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CEO trades ‘ceilings for trampolines’ at woman-led carbon credits firm

Jana McDonald, CEO of Guardyan Conservation and chief development officer of Obsidian Engineering. (Courtesy Guardyan Conservation)

When Jana McDonald walks into a boardroom, it can be an uphill climb to establish herself as a founder of a multi-million-dollar company. “Why is there a 12-year-old in the room?” is the vibe she has often felt in the mostly male spaces.

McDonald, the CEO of Calgary-based carbon credit developer Guardyan Conservation, is forging an unlikely path through oil and gas into sustainability. An outlier in the industry, as a young woman with no formal education in engineering, research science or business management, she wanted to work in oil and gas due to its dominant position in Alberta’s culture.

The communications and media studies graduate from the University of Calgary is the first in her family to work in the sector.

But the 28-year-old Calgarian rarely had it easy breaking into the male-dominated resources field. In her darkest moments, she contemplated dropping everything and moving to Vancouver, where she thought she might find a more hospitable environment.

“But I was raised by wolves. I have three older brothers and my dad and my mom, who is a force to be reckoned with. And from Day One, they would say, ‘You are a McDonald, you can handle this. So handle it.’ So there’s no quitting.”

From event planning to carbon credits

It took several years for McDonald to actually break into the oil and gas sector.

She had formed a corporate events company in her last year of university, where an event she organized connected her to the industry.

That led to a position with OEL Projects Ltd. (now McIntosh Perry Consulting Engineers) in November 2018. She would leave OEL Projects after five months, having absorbed a great deal of knowledge about the sector.

Her next stop was as director of business development and client relations at another engineering firm, where for 18 months she specialized in translating engineering work into “something tangible that can be marketed.”

Then the COVID-19 pandemic struck, seriously impacting company budgets.

She adapted by seeking opportunities for the firm in the carbon offset industry. Her first shot at carbon credits involved a client with a small budget who wanted to increase production, which she helped it achieve without raising its corporate emissions.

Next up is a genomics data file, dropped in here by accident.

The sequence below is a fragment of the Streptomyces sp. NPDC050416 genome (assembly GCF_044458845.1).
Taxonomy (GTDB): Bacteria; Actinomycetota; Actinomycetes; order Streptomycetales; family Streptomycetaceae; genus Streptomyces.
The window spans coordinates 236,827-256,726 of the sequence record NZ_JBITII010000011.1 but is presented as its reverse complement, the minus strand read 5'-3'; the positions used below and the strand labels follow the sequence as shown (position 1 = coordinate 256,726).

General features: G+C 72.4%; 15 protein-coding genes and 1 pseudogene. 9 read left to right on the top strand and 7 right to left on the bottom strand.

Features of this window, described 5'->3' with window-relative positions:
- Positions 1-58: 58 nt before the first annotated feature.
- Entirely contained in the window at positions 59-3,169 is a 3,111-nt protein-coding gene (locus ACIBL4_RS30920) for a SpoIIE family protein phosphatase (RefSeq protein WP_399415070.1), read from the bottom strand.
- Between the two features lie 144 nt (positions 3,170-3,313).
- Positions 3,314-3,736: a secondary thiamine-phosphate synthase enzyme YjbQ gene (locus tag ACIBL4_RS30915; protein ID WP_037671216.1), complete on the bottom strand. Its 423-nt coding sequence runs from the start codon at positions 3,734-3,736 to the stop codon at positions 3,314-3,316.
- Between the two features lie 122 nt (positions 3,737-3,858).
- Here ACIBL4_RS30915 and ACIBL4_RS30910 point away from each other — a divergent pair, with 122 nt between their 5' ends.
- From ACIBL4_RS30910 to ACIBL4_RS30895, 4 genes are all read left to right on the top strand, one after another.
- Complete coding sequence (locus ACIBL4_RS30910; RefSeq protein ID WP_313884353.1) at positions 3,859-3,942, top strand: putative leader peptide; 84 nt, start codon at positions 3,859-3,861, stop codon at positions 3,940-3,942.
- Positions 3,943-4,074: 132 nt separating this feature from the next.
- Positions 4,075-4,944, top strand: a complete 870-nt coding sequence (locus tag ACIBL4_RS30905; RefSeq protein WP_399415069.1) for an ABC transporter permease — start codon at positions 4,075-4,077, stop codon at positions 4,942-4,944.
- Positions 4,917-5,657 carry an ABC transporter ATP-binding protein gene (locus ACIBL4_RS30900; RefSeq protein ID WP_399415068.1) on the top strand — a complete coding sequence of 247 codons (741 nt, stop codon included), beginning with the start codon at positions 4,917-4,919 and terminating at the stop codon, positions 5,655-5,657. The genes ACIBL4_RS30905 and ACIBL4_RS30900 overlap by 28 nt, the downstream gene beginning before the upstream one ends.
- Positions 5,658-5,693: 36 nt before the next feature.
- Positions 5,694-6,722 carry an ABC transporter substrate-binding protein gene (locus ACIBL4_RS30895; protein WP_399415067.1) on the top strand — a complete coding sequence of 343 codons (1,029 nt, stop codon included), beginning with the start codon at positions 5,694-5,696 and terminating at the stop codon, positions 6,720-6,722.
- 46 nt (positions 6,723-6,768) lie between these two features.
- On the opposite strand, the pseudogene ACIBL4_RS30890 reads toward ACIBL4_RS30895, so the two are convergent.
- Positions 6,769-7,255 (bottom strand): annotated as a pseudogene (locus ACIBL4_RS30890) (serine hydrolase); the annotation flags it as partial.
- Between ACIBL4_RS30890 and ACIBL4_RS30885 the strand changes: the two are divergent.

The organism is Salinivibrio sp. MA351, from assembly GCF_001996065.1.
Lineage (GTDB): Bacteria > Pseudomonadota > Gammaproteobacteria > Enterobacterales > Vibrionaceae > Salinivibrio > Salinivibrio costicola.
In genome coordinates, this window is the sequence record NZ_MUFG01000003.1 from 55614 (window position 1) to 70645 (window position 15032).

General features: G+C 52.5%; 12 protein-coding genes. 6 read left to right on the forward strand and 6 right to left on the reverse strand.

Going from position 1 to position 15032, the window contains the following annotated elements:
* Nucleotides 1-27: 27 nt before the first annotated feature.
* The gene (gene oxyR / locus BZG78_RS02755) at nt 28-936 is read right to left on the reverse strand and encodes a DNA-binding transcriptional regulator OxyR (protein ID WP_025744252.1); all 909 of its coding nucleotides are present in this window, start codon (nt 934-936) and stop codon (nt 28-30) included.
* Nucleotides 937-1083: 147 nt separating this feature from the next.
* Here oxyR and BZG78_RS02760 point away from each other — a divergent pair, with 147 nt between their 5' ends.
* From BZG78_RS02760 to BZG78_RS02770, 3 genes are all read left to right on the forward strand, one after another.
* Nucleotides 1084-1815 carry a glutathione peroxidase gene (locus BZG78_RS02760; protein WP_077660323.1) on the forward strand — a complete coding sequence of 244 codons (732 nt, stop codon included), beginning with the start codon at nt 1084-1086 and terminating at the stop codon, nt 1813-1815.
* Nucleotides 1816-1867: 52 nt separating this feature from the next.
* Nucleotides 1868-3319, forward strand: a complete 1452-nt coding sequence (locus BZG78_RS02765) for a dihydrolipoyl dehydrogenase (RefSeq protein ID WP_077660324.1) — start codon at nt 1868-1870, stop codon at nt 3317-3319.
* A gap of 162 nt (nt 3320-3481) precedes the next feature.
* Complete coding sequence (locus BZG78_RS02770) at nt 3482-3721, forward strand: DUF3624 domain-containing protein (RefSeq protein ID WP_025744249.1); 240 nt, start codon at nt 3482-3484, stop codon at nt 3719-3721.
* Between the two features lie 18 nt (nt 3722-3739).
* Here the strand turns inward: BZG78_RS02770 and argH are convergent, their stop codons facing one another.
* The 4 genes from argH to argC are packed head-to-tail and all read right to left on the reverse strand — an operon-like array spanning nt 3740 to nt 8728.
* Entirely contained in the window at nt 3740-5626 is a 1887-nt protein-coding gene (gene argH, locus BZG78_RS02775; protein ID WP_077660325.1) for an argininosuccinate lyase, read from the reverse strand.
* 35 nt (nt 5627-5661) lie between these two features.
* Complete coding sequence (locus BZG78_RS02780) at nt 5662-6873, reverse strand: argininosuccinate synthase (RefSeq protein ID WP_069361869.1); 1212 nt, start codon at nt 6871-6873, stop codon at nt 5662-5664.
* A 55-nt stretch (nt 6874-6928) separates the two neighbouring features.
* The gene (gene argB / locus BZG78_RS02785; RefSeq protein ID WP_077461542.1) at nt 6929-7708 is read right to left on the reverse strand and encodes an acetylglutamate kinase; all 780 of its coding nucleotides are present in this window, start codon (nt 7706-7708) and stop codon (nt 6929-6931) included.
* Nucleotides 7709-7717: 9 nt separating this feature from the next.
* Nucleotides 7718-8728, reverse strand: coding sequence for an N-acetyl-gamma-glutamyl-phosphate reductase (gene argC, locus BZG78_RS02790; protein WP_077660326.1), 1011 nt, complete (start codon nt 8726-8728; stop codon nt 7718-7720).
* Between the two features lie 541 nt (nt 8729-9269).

That led to the founding of Enviro-Capital Solutions in October 2020 after she recognized the success of the concept, but she had to dissolve and then resurrect the company when a partnership went bad. Convinced the sector still offered opportunity, McDonald was not about to give up.

“There was no way I was going to go down,” she told herself.

Obsidian Engineering and Guardyan Conservation

A new opportunity arose when she joined Obsidian Engineering, in August 2021, where she is now chief development officer.

She brought the carbon credit concept to Obsidian, arguing it would add value to the company. She continued to provide carbon credit development consultation and executed carbon trades until Obsidian's owners bought into her own rebranded firm, which is now named Guardyan.

Guardyan employs Obsidian’s engineering expertise and personnel, while Obsidian leverages Guardyan’s carbon credit offering. Both companies operate in the same building.

Today, Guardyan develops and monetizes carbon credit projects for clients across various industries. The clients are usually organizations paying large carbon taxes or serving sustainability-minded consumers who want to invest in emissions reductions.

Projects range from changing lighting systems to helping develop a renewable natural gas facility or supporting a more sustainable way of mining helium.

Guardyan hopes to create seven million carbon credits – representing seven million tonnes of offset carbon dioxide – in 2023.

Fighting the headwinds

The Alberta government stated in a 2017 report on the oil and gas industry that about a quarter of the jobs were occupied by women, and McDonald said women do continue to face judgment and bias.